This bill repeals the Minerals Resource Rent Tax as well as related measures such as the low income superannuation contribution, the income support bonus and the schoolkids bonus. The bill also revises the capital allowances for small business entities and the superannuation guarantee charge percentage increase.(Read more about the changes made in the bill in the explanatory memorandum. ) Under the previous Labor government, the superannuation was set to increase to 12 per cent by 2019 (as of 1 July 2014, it is at 9.5 per cent).(Read more about superannuation in Australia here.) However, this bill will push that rise up until 1 July 2025.

Yes Yes Passed by a small majority

1st Sep 2014, 1:27 PM – Representatives Minerals Resource Rent Tax Repeal and Other Measures Bill 2014 — Second Reading — Read a second time

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The majority voted in favour of a motion to read the bill for a second time.(Read more about the stages that a bill must pass through to become law here. ) This means that the majority agreed with the main idea of the bill and that the House can now discuss it in more detail.

Background to the bill

This bill was introduced following the Minerals Resource Rent Tax Repeal and Other Measures Bill 2013 (No. 2) being laid aside because it could not "be progressed in its current form".(Read more about this bill being set aside here. The division which resulted in that bill being laid aside is available here. )

This bill repeals the Minerals Resource Rent Tax as well as related measures such as the low income superannuation contribution, the income support bonus and the schoolkids bonus. The bill also revises the capital allowances for small business entities and the superannuation guarantee charge percentage increase.(Read more about the changes made in the bill in the explanatory memorandum. ) Under the previous Labor government, the superannuation was set to increase to 12 per cent by 2019 (as of 1 July 2014, it is at 9.5 per cent).(Read more about superannuation in Australia here.) However, this bill will push that rise up until 1 July 2025.

Yes Yes Passed by a small majority

24th Jun 2014, 10:07 PM – Representatives Social Services and Other Legislation Amendment (2014 Budget Measures No. 1) Bill 2014 and related bill - Third Reading - Read a third time

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The majority voted in favour of a motion to read these bills a third time.(Read more about the stages that a bill must pass through to become law here. ) This means that the majority agree with the bills and want to pass them in the House of Representatives. The bills will now be sent to the Senate for their consideration.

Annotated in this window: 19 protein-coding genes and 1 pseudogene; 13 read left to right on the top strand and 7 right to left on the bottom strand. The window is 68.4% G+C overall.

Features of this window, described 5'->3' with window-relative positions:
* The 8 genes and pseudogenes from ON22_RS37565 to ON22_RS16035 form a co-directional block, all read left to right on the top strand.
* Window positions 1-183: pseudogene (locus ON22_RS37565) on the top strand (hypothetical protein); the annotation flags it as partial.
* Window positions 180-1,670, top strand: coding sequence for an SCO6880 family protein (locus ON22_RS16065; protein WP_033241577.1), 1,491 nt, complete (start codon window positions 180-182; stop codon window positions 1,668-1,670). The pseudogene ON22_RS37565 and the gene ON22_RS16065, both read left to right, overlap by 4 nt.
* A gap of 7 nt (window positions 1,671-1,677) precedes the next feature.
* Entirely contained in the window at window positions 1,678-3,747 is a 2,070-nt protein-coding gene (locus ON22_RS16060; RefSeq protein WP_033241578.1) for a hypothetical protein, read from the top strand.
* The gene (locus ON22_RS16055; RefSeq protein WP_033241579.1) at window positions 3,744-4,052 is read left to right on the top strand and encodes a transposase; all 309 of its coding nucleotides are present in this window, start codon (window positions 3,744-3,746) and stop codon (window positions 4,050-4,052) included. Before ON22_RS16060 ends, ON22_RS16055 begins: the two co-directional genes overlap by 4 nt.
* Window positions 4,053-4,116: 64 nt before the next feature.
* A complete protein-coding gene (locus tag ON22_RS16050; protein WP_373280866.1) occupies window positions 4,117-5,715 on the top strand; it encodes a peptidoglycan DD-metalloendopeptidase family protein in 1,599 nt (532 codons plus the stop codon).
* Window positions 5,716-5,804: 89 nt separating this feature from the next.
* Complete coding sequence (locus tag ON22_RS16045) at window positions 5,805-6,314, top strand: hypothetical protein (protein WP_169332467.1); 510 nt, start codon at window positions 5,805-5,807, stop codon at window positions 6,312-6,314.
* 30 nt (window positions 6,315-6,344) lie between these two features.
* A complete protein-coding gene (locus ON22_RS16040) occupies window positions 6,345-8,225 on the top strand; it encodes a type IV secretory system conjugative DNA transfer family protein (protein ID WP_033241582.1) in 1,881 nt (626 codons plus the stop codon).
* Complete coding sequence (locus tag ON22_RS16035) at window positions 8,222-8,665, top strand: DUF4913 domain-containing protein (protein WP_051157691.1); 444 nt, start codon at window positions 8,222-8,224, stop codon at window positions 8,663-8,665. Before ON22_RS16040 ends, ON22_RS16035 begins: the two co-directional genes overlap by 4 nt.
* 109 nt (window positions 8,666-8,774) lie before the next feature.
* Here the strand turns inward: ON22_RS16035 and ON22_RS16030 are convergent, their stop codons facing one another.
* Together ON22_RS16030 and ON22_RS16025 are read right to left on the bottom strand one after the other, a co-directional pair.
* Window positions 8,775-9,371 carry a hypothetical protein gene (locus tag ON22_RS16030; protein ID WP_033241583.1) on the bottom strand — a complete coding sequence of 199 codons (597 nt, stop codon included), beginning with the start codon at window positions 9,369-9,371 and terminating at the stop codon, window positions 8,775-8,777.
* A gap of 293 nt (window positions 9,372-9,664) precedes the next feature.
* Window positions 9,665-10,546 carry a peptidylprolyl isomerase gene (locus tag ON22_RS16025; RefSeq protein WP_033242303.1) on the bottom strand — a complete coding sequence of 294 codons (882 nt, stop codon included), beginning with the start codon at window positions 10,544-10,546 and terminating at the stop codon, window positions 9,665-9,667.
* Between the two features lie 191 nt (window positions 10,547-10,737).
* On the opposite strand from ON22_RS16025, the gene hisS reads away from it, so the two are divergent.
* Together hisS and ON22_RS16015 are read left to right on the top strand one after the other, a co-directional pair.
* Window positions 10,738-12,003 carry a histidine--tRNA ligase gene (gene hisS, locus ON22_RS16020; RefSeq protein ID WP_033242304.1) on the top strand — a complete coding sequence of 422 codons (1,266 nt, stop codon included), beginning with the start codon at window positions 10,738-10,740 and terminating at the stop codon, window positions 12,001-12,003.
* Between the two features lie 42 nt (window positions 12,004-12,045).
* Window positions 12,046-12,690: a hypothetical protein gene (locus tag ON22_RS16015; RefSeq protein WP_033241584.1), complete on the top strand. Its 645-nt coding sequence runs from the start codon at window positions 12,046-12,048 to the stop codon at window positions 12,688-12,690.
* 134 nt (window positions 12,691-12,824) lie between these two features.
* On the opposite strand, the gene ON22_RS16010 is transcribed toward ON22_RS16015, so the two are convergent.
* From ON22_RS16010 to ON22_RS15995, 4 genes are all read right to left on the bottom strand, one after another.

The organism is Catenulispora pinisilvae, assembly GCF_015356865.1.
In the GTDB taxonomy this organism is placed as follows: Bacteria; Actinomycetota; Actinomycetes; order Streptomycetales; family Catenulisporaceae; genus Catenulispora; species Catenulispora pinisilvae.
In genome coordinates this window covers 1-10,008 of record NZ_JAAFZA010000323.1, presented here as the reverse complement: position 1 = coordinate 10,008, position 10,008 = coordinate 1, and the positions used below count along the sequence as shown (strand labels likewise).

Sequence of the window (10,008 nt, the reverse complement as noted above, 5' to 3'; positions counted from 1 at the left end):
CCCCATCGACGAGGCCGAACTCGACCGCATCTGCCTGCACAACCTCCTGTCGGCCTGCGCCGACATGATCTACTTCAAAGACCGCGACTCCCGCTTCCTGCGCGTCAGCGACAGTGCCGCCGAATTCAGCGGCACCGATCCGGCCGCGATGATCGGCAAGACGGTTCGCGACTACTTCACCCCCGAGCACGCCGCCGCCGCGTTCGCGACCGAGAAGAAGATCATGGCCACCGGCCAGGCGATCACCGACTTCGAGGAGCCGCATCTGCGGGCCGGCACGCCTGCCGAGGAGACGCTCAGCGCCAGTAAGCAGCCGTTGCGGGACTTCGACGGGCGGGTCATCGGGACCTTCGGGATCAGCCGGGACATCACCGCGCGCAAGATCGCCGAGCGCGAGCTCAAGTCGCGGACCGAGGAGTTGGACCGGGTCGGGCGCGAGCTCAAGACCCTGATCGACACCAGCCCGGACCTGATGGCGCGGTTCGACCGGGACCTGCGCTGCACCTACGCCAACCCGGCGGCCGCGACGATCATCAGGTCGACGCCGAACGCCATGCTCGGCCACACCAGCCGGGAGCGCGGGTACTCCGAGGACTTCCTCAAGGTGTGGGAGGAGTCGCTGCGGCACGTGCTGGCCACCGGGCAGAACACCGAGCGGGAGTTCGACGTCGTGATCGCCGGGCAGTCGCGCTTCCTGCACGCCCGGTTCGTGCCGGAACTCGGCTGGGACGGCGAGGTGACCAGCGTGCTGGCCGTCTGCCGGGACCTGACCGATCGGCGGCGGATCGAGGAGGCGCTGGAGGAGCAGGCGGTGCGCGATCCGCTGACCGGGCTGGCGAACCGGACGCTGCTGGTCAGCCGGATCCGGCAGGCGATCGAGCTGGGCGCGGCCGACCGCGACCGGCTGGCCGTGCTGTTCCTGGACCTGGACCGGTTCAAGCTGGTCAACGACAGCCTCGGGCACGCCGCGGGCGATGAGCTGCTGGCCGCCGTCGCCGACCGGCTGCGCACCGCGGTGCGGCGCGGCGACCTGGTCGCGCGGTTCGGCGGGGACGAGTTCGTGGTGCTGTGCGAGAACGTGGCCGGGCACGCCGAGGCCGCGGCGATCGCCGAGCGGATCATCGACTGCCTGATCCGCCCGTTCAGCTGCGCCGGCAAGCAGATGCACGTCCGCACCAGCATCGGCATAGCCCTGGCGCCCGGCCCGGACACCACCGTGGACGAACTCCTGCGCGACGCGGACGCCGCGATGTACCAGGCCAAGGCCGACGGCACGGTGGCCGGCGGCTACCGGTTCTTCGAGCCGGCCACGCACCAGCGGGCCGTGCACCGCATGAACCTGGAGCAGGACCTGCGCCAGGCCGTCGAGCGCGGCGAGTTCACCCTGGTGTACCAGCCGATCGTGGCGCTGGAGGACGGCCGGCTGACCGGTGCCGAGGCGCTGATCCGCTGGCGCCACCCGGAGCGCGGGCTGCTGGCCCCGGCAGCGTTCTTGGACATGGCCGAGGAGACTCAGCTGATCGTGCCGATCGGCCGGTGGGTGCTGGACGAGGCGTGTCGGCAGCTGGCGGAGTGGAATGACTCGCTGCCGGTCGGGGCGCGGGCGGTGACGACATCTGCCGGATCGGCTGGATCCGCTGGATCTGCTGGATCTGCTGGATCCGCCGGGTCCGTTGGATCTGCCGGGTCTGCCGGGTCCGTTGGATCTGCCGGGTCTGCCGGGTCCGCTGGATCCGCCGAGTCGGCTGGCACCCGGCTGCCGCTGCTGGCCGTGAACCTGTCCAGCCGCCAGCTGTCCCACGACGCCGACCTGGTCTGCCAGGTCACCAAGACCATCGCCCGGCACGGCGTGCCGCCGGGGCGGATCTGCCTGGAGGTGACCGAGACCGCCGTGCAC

Background to the bills

The Social Services and Other Legislation Amendment (2014 Budget Measures No. 1) Bill 2014 and the Social Services and Other Legislation Amendment (2014 Budget Measures No. 2) Bill 2014 were introduced to implement a number of budget measures. These measures include pausing indexation on certain government payments, ceasing certain payments and changing the requirements for certain payments.(Read about these changes in more detail in the explanatory memorandum for the former bill (2014 Budget Measures No. 1) here and latter bill (2014 Budget Measures No. 2) here. )

Although several of these welfare measure were to become effective from 1 July 2014, Social Services Minister Kevin Andrews has said that it is unlikely that they will pass through Parliament by then.(See ABC News for more information.) In the meantime, the government payments will continue unchanged.

Yes Yes (strong) Passed by a small majority

24th Jun 2014, 10:03 PM – Representatives Social Services and Other Legislation Amendment (2014 Budget Measures No. 1) Bill 2014 and related bill - Consideration in Detail - Agree to the bills

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The majority voted in favour of a motion to agree to the bills.(Read more about the stages that a bill must pass through to become law here. ) This means that the majority agree with the bills as they stand during the consideration in detail stage and will now decide whether to read them for a third time and therefore pass them in the House of Representatives.

Background to the bills